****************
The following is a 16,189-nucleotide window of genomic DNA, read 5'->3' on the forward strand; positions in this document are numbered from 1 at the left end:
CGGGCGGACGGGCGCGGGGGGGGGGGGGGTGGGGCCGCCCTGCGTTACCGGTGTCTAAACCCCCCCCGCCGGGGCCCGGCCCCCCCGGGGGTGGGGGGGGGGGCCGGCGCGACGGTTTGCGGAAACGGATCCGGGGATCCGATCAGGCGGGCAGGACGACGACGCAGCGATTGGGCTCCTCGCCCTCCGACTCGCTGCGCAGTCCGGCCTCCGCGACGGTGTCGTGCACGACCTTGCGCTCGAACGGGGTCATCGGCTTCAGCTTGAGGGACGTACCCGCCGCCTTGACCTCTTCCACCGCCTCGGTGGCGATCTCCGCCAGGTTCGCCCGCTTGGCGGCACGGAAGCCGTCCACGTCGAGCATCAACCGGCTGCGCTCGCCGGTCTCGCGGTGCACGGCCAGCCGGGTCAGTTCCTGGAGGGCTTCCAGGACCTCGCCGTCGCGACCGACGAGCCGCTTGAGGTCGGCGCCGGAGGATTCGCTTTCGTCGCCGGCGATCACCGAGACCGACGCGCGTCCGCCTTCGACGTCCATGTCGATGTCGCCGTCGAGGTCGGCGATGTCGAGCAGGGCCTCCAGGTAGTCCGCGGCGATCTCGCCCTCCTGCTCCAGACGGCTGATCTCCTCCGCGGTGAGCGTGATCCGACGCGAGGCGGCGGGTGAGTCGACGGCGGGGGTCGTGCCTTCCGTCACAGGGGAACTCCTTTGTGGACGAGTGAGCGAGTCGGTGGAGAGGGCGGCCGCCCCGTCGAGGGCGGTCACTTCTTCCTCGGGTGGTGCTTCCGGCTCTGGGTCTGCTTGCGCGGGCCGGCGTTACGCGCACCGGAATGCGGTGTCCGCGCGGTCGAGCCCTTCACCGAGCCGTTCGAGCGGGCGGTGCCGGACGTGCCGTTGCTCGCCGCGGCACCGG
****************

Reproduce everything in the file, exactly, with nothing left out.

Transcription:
The following is a 16,189-nucleotide window of genomic DNA, read 5'->3' on the forward strand; positions in this document are numbered from 1 at the left end:
CGGGCGGACGGGCGCGGGGGGGGGGGGGGTGGGGCCGCCCTGCGTTACCGGTGTCTAAACCCCCCCCGCCGGGGCCCGGCCCCCCCGGGGGTGGGGGGGGGGGCCGGCGCGACGGTTTGCGGAAACGGATCCGGGGATCCGATCAGGCGGGCAGGACGACGACGCAGCGATTGGGCTCCTCGCCCTCCGACTCGCTGCGCAGTCCGGCCTCCGCGACGGTGTCGTGCACGACCTTGCGCTCGAACGGGGTCATCGGCTTCAGCTTGAGGGACGTACCCGCCGCCTTGACCTCTTCCACCGCCTCGGTGGCGATCTCCGCCAGGTTCGCCCGCTTGGCGGCACGGAAGCCGTCCACGTCGAGCATCAACCGGCTGCGCTCGCCGGTCTCGCGGTGCACGGCCAGCCGGGTCAGTTCCTGGAGGGCTTCCAGGACCTCGCCGTCGCGACCGACGAGCCGCTTGAGGTCGGCGCCGGAGGATTCGCTTTCGTCGCCGGCGATCACCGAGACCGACGCGCGTCCGCCTTCGACGTCCATGTCGATGTCGCCGTCGAGGTCGGCGATGTCGAGCAGGGCCTCCAGGTAGTCCGCGGCGATCTCGCCCTCCTGCTCCAGACGGCTGATCTCCTCCGCGGTGAGCGTGATCCGACGCGAGGCGGCGGGTGAGTCGACGGCGGGGGTCGTGCCTTCCGTCACAGGGGAACTCCTTTGTGGACGAGTGAGCGAGTCGGTGGAGAGGGCGGCCGCCCCGTCGAGGGCGGTCACTTCTTCCTCGGGTGGTGCTTCCGGCTCTGGGTCTGCTTGCGCGGGCCGGCGTTACGCGCACCGGAATGCGGTGTCCGCGCGGTCGAGCCCTTCACCGAGCCGTTCGAGCGGGCGGTGCCGGACGTGCCGTTGCTCGCCGCGGCACCGG